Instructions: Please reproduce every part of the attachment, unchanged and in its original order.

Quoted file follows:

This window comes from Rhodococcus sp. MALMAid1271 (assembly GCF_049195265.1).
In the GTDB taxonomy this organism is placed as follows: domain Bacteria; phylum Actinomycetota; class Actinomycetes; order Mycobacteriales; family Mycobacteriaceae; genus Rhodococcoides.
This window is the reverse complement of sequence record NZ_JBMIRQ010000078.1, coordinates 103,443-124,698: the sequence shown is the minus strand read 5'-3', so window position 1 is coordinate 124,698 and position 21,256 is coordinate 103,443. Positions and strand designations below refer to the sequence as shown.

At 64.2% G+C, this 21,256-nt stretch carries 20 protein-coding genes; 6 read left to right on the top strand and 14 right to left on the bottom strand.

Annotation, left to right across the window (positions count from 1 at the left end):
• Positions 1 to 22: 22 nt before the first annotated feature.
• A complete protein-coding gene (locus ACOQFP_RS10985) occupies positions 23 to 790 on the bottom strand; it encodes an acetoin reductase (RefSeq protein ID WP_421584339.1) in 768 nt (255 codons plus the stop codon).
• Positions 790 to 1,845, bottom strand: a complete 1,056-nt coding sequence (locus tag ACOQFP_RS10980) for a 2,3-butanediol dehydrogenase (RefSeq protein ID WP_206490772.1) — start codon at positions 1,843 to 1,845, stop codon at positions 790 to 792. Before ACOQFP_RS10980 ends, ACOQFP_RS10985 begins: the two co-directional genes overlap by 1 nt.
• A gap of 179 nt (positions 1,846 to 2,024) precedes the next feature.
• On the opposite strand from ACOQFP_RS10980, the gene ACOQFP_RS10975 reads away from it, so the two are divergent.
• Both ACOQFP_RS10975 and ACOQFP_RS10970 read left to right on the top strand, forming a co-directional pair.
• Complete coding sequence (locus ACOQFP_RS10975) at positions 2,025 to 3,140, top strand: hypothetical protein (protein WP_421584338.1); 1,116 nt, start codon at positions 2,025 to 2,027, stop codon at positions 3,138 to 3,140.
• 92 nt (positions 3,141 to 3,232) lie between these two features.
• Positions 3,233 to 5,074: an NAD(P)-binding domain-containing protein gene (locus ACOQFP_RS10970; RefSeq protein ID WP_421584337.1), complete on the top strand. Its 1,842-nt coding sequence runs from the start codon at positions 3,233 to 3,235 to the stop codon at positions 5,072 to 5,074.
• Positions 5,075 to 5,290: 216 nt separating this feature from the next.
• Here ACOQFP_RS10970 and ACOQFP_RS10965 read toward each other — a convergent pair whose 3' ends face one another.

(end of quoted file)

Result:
This window comes from Rhodococcus sp. MALMAid1271 (assembly GCF_049195265.1).
In the GTDB taxonomy this organism is placed as follows: domain Bacteria; phylum Actinomycetota; class Actinomycetes; order Mycobacteriales; family Mycobacteriaceae; genus Rhodococcoides.
This window is the reverse complement of sequence record NZ_JBMIRQ010000078.1, coordinates 103,443-124,698: the sequence shown is the minus strand read 5'-3', so window position 1 is coordinate 124,698 and position 21,256 is coordinate 103,443. Positions and strand designations below refer to the sequence as shown.

At 64.2% G+C, this 21,256-nt stretch carries 20 protein-coding genes; 6 read left to right on the top strand and 14 right to left on the bottom strand.

Annotation, left to right across the window (positions count from 1 at the left end):
• Positions 1 to 22: 22 nt before the first annotated feature.
• A complete protein-coding gene (locus ACOQFP_RS10985) occupies positions 23 to 790 on the bottom strand; it encodes an acetoin reductase (RefSeq protein ID WP_421584339.1) in 768 nt (255 codons plus the stop codon).
• Positions 790 to 1,845, bottom strand: a complete 1,056-nt coding sequence (locus tag ACOQFP_RS10980) for a 2,3-butanediol dehydrogenase (RefSeq protein ID WP_206490772.1) — start codon at positions 1,843 to 1,845, stop codon at positions 790 to 792. Before ACOQFP_RS10980 ends, ACOQFP_RS10985 begins: the two co-directional genes overlap by 1 nt.
• A gap of 179 nt (positions 1,846 to 2,024) precedes the next feature.
• On the opposite strand from ACOQFP_RS10980, the gene ACOQFP_RS10975 reads away from it, so the two are divergent.
• Both ACOQFP_RS10975 and ACOQFP_RS10970 read left to right on the top strand, forming a co-directional pair.
• Complete coding sequence (locus ACOQFP_RS10975) at positions 2,025 to 3,140, top strand: hypothetical protein (protein WP_421584338.1); 1,116 nt, start codon at positions 2,025 to 2,027, stop codon at positions 3,138 to 3,140.
• 92 nt (positions 3,141 to 3,232) lie between these two features.
• Positions 3,233 to 5,074: an NAD(P)-binding domain-containing protein gene (locus ACOQFP_RS10970; RefSeq protein ID WP_421584337.1), complete on the top strand. Its 1,842-nt coding sequence runs from the start codon at positions 3,233 to 3,235 to the stop codon at positions 5,072 to 5,074.
• Positions 5,075 to 5,290: 216 nt separating this feature from the next.
• Here ACOQFP_RS10970 and ACOQFP_RS10965 read toward each other — a convergent pair whose 3' ends face one another.